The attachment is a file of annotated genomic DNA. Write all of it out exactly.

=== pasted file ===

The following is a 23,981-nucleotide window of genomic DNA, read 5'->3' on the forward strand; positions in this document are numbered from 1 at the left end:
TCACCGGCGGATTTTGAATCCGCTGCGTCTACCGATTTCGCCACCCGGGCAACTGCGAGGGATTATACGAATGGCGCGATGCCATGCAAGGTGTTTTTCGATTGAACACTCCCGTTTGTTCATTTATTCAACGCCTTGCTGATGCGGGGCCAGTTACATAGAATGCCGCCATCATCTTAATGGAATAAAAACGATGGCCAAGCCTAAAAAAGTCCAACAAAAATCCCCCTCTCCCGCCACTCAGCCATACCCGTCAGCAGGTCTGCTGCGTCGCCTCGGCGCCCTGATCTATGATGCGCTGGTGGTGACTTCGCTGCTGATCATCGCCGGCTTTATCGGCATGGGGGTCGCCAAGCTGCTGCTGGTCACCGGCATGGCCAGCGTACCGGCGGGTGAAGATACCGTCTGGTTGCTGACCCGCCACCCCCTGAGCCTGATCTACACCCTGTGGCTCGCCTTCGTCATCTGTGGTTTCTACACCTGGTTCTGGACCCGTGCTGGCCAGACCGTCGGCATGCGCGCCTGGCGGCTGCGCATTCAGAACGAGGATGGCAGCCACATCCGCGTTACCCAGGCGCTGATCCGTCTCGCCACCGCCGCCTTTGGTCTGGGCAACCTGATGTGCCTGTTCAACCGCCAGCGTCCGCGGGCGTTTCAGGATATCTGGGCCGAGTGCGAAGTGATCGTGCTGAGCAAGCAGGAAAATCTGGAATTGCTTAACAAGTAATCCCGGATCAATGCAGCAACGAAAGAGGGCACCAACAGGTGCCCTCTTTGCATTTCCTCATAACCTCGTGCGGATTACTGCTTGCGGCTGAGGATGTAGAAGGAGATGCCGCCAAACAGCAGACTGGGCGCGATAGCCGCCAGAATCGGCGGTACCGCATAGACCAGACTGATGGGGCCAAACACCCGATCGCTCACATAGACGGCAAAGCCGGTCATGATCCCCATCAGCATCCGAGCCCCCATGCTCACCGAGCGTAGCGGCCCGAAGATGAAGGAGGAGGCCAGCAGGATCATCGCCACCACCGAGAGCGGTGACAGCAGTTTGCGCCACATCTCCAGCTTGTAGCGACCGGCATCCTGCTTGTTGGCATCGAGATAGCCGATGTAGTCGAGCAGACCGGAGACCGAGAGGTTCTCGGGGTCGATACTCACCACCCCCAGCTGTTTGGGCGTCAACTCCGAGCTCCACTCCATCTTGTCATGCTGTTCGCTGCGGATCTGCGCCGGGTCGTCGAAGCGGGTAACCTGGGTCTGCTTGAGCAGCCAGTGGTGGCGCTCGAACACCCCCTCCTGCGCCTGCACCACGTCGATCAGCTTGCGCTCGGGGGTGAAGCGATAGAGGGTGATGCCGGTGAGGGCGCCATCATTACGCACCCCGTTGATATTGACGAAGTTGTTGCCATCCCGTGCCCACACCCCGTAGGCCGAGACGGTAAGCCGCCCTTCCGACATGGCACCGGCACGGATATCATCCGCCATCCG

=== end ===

The following is a 23,981-nucleotide window of genomic DNA, read 5'->3' on the forward strand; positions in this document are numbered from 1 at the left end:
TCACCGGCGGATTTTGAATCCGCTGCGTCTACCGATTTCGCCACCCGGGCAACTGCGAGGGATTATACGAATGGCGCGATGCCATGCAAGGTGTTTTTCGATTGAACACTCCCGTTTGTTCATTTATTCAACGCCTTGCTGATGCGGGGCCAGTTACATAGAATGCCGCCATCATCTTAATGGAATAAAAACGATGGCCAAGCCTAAAAAAGTCCAACAAAAATCCCCCTCTCCCGCCACTCAGCCATACCCGTCAGCAGGTCTGCTGCGTCGCCTCGGCGCCCTGATCTATGATGCGCTGGTGGTGACTTCGCTGCTGATCATCGCCGGCTTTATCGGCATGGGGGTCGCCAAGCTGCTGCTGGTCACCGGCATGGCCAGCGTACCGGCGGGTGAAGATACCGTCTGGTTGCTGACCCGCCACCCCCTGAGCCTGATCTACACCCTGTGGCTCGCCTTCGTCATCTGTGGTTTCTACACCTGGTTCTGGACCCGTGCTGGCCAGACCGTCGGCATGCGCGCCTGGCGGCTGCGCATTCAGAACGAGGATGGCAGCCACATCCGCGTTACCCAGGCGCTGATCCGTCTCGCCACCGCCGCCTTTGGTCTGGGCAACCTGATGTGCCTGTTCAACCGCCAGCGTCCGCGGGCGTTTCAGGATATCTGGGCCGAGTGCGAAGTGATCGTGCTGAGCAAGCAGGAAAATCTGGAATTGCTTAACAAGTAATCCCGGATCAATGCAGCAACGAAAGAGGGCACCAACAGGTGCCCTCTTTGCATTTCCTCATAACCTCGTGCGGATTACTGCTTGCGGCTGAGGATGTAGAAGGAGATGCCGCCAAACAGCAGACTGGGCGCGATAGCCGCCAGAATCGGCGGTACCGCATAGACCAGACTGATGGGGCCAAACACCCGATCGCTCACATAGACGGCAAAGCCGGTCATGATCCCCATCAGCATCCGAGCCCCCATGCTCACCGAGCGTAGCGGCCCGAAGATGAAGGAGGAGGCCAGCAGGATCATCGCCACCACCGAGAGCGGTGACAGCAGTTTGCGCCACATCTCCAGCTTGTAGCGACCGGCATCCTGCTTGTTGGCATCGAGATAGCCGATGTAGTCGAGCAGACCGGAGACCGAGAGGTTCTCGGGGTCGATACTCACCACCCCCAGCTGTTTGGGCGTCAACTCCGAGCTCCACTCCATCTTGTCATGCTGTTCGCTGCGGATCTGCGCCGGGTCGTCGAAGCGGGTAACCTGGGTCTGCTTGAGCAGCCAGTGGTGGCGCTCGAACACCCCCTCCTGCGCCTGCACCACGTCGATCAGCTTGCGCTCGGGGGTGAAGCGATAGAGGGTGATGCCGGTGAGGGCGCCATCATTACGCACCCCGTTGATATTGACGAAGTTGTTGCCATCCCGTGCCCACACCCCGTAGGCCGAGACGGTAAGCCGCCCTTCCGACATGGCACCGGCACGGATATCATCCGCCATCCG